As green building consultants and verifiers, we are intimately involved in single family and multifamily projects through the entire construction cycle. Fortunately for us, and much of the industry, construction has not been hit as hard (yet) as other industries, many of which came to a sudden dead stop in the last few weeks. Being able to work, however, does not keep us from being concerned about our employee’s health and well being when they are on job site.
We are currently not working in any occupied buildings and are establishing policies on how to handle our regular site inspections on all projects. Travel is becoming an issue for our team. When more than one team member needs to be at a site inspection, typically when we are doing final inspections with duct and envelope leakage testing, they are driving separately to maintain appropriate distance by not sharing a vehicle. This is manageable for local projects, however for long day trips, our travel expenses will rise significantly. Overnight travel is another challenge to overcome. Flying to remote projects is currently off the table, and a general concern about staying in hotels is leading some of our team to consider camping out on long trips. Thankfully we are in a good season for that activity.
Looking for alternatives
A remote video inspection policy was recently established by Home Innovation for NGBS projects, almost simultaneously with an internal procedure we created and tested. We expect to be able to implement these procedures on certain upcoming projects to further limit contact with other people on job sites.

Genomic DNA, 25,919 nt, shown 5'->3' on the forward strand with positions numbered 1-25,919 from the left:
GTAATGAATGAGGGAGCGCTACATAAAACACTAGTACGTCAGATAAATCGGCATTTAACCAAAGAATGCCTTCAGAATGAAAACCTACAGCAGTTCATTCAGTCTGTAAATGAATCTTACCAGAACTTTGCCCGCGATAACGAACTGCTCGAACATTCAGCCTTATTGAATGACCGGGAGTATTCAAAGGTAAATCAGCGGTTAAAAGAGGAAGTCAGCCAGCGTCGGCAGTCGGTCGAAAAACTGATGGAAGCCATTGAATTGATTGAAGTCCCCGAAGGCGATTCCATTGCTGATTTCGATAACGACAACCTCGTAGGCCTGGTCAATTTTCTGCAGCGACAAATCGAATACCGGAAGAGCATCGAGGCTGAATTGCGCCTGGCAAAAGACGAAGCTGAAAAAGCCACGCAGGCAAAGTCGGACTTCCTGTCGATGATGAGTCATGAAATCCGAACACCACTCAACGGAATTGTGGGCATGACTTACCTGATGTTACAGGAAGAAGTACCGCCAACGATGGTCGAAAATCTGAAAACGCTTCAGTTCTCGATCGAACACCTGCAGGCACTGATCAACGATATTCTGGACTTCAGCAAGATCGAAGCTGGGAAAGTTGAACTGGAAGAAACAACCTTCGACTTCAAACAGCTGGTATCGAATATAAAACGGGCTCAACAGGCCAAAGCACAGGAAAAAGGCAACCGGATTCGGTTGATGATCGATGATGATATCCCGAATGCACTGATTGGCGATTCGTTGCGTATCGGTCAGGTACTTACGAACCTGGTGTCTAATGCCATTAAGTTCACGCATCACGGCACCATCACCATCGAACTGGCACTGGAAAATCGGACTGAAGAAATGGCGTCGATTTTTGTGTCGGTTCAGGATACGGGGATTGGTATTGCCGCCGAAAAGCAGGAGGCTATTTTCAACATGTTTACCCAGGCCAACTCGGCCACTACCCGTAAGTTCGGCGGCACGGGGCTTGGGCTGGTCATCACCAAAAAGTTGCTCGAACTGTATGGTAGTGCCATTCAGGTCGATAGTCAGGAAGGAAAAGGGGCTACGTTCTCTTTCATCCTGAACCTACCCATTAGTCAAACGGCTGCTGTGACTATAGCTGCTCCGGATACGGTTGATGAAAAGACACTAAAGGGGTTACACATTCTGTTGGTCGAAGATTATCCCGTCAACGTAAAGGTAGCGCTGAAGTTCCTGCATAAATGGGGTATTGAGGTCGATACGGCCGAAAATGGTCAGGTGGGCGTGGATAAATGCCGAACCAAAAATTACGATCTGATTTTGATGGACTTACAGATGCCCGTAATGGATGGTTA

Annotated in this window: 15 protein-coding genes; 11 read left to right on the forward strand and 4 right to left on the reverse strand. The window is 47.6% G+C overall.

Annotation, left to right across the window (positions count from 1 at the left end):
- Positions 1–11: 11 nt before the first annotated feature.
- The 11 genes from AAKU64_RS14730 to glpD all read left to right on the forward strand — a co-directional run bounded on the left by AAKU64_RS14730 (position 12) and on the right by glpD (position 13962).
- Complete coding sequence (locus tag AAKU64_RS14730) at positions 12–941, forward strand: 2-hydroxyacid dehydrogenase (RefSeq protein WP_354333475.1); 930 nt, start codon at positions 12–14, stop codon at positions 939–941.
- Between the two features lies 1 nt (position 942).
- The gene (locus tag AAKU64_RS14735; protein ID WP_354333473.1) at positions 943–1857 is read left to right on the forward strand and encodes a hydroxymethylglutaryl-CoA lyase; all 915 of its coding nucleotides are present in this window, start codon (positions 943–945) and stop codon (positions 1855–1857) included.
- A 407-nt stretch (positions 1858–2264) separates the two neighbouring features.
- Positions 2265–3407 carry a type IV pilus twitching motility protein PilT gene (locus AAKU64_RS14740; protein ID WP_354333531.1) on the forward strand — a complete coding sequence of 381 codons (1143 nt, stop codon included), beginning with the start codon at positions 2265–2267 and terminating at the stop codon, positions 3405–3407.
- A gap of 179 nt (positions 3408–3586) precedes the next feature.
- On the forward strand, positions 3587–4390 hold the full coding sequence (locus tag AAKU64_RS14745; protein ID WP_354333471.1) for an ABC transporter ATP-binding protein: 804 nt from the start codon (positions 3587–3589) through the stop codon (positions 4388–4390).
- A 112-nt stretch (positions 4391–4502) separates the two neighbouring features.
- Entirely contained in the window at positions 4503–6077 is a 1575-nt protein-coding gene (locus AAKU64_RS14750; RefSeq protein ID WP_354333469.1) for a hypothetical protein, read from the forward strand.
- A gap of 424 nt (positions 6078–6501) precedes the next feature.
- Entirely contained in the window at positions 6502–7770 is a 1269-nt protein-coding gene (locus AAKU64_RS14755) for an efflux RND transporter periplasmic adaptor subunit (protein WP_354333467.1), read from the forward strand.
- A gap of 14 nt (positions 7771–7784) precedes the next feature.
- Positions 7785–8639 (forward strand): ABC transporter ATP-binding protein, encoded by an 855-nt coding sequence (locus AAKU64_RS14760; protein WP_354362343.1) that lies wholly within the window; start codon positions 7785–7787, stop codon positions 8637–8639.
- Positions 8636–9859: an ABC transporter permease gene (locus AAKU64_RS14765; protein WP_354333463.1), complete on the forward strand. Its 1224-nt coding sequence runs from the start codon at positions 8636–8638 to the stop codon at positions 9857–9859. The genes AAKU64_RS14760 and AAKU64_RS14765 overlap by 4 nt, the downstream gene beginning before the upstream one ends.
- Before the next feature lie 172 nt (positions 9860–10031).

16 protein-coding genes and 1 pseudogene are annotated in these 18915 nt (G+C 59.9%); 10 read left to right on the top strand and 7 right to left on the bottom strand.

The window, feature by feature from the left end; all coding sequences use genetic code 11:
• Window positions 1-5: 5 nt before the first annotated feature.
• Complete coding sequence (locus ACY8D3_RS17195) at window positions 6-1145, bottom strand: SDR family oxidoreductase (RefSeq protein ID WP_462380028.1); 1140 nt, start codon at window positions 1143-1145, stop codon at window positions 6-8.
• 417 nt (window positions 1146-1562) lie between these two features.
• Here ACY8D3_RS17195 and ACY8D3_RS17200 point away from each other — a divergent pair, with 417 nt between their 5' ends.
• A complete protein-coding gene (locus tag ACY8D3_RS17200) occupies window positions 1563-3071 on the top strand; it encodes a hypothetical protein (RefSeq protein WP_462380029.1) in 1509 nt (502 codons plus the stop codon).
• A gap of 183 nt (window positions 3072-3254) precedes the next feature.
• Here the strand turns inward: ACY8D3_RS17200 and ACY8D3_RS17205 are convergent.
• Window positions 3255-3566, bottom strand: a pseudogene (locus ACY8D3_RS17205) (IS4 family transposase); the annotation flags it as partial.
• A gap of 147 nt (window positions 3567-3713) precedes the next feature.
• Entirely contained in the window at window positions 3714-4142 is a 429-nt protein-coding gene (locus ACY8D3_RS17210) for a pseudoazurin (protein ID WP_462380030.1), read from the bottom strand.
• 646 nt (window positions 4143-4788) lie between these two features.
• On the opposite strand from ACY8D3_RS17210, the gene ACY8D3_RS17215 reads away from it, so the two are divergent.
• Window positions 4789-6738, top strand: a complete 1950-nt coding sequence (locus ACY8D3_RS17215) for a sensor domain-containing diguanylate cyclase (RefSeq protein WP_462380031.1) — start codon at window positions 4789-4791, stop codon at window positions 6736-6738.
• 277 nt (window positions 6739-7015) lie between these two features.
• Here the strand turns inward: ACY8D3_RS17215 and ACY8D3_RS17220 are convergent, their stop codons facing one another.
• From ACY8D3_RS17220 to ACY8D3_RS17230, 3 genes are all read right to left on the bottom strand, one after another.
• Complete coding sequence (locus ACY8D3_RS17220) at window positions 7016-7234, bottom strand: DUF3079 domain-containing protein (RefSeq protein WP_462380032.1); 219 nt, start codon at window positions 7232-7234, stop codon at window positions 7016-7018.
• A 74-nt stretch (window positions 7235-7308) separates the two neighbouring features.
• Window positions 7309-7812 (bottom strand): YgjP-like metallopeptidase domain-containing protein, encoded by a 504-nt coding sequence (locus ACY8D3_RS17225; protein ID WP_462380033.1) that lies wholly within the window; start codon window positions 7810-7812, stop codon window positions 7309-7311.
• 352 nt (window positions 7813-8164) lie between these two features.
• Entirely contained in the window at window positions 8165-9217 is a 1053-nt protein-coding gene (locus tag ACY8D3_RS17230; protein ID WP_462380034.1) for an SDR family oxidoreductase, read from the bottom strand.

Like many other businesses, we are conducting much of our work remotely, holding video conferences in lieu of weekly in person staff meetings. Most of our multifamily pre-construction project meetings have been web conferences for quite a while, as project teams are scattered around the country, but we have transitioned to web conferences for our local single-family projects recently, which can be challenging for first-time green builders we work with—time will tell how well this works out.
Getting others to behave
When we do visit projects, it challenging to maintain appropriate distances from others. Some contractors are taking the Corona virus threat seriously, using safe practices consistently, while others are more casual. I have found myself backing away from others who don’t give me my six-foot space on recent site visits.
One current project is to establish requirements for contractors to follow in order for us to provide them site inspections. This policy is expected to include requirements such as everyone within six feet of our team must wear a cloth mask or respirator, no other work going on in the areas we are inspecting, and confirmation that the job site has it’s own robust virus safety protocols. All our employees have respirators, gloves, sanitary wipes, homemade hand sanitizer we prepared from Aloe vera gel and alcohol, and are trained in their use and encouraged to take consistent and rigorous safety precautions.
It remains to be seen how long we will have to maintain these policies, and if enough construction work will continue to keep the industry afloat. While we have concerns about the health risks of being on construction sites, we believe that taking appropriate precautions and avoiding high-risk situations will allow us, as well as the industry as a whole, to survive while continuing to expand the country’s much needed housing stock.
-Carl Seville is a green builder, educator, and consultant on sustainability to the residential construction industry. After a 25-year career in the remodeling industry, he and a partner founded a company, SK Collaborative. Photos courtesy of the author.
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